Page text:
(Reuters) — Amazon.com is selling off the hardware from its public cloud business in China, amid tightening regulation over online data that is creating a hurdle for technology firms operating in the world’s second-largest economy.
Beijing Sinnet Technology, Amazon’s China partner, said in a filing late on Monday that it would buy the U.S. firm’s Amazon Web Services (AWS) public cloud computing unit in China for up to 2 billion yuan ($301.2 million).
“In order to comply with Chinese law, AWS sold certain physical infrastructure assets to Sinnet,” an AWS spokesman said on Tuesday, adding AWS would still own the intellectual property for its services worldwide.
“We’re excited about the significant business we have in China and its growth potential.”
Chinese regulators are tightening rules on foreign data and cloud services, implementing new surveillance measures and increasing scrutiny of cross-border data transfers. Laws that came into effect in June require firms to store data locally.
“This move is mostly around regulatory compliance,” said Charlie Dai, Beijing-based analyst at Forrester Research. He added the move was necessary for AWS to build up its other business areas in the market.
AWS has a separate hardware venture in partnership with the Ningxia provincial government in China’s northwest. Amazon said on its website that its public cloud services in the country are exclusively managed by Sinnet.
Amazon’s cloud business in China already faced tougher rules due to China’s tight internet controls. In August, Sinnet told customers it would shut down VPNs and other services on its networks that allow users to circumvent China’s so-called Great Firewall system of censorship, citing direct instructions from the government.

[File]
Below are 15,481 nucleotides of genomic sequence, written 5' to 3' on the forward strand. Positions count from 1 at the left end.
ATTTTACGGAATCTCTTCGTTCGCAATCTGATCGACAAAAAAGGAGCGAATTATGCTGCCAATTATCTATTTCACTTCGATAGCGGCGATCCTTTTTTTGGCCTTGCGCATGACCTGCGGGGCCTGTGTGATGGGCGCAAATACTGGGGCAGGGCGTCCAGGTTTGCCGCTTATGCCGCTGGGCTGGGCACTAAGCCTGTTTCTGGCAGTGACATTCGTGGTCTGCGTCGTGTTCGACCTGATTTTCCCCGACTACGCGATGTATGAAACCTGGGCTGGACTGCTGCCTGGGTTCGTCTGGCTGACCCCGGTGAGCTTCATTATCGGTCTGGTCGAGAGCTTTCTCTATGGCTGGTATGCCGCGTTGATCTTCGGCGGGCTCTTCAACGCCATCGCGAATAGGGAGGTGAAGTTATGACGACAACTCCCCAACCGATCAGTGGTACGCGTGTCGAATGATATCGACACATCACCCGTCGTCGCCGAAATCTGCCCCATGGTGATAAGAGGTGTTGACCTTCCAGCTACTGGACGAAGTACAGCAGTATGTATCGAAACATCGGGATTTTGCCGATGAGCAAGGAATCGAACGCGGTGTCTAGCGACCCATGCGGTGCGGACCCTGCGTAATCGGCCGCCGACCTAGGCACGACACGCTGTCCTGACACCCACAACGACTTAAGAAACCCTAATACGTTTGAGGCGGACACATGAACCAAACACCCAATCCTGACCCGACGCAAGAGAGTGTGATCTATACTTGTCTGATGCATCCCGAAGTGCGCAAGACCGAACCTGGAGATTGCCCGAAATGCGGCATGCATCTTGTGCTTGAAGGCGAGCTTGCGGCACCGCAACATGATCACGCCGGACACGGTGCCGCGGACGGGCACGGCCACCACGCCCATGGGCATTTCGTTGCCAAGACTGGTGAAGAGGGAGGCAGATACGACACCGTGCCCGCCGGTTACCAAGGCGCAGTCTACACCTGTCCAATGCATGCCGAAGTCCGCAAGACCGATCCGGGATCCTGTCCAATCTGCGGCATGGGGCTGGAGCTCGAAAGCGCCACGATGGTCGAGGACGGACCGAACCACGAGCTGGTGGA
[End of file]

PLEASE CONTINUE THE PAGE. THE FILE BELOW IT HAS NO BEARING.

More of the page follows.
The move casts a shadow over similar foreign ventures in the country. Microsoft Corp, Oracle Corp and IBM Corp are also facing tough new regulatory challenges in localizing their data storage units.
Global firms in China, including Apple Inc, have this year transferred data to Chinese ventures overseen by local authorities. Microsoft operates its Azure cloud services unit in partnership with China-based 21Vianet Group.
“We expect other foreign players, such as Oracle and IBM, will also ensure regulatory compliance as long as they want to provide public cloud services in China,” said Dai.
Microsoft, Oracle and IBM did not immediately respond to request for comment on Tuesday.
Cloud services have become a crowded and competitive field in China in recent years, with Alibaba Group Holding’s cloud unit opening over a dozen overseas data centers since 2016.
Chinese firms account for roughly 80 percent of total cloud services revenue in China, and roughly half of the data center market in 2017, according to Synergy Research Group.
(Reporting by Cate Cadell; Editing by Stephen Coates and Christopher Cushing)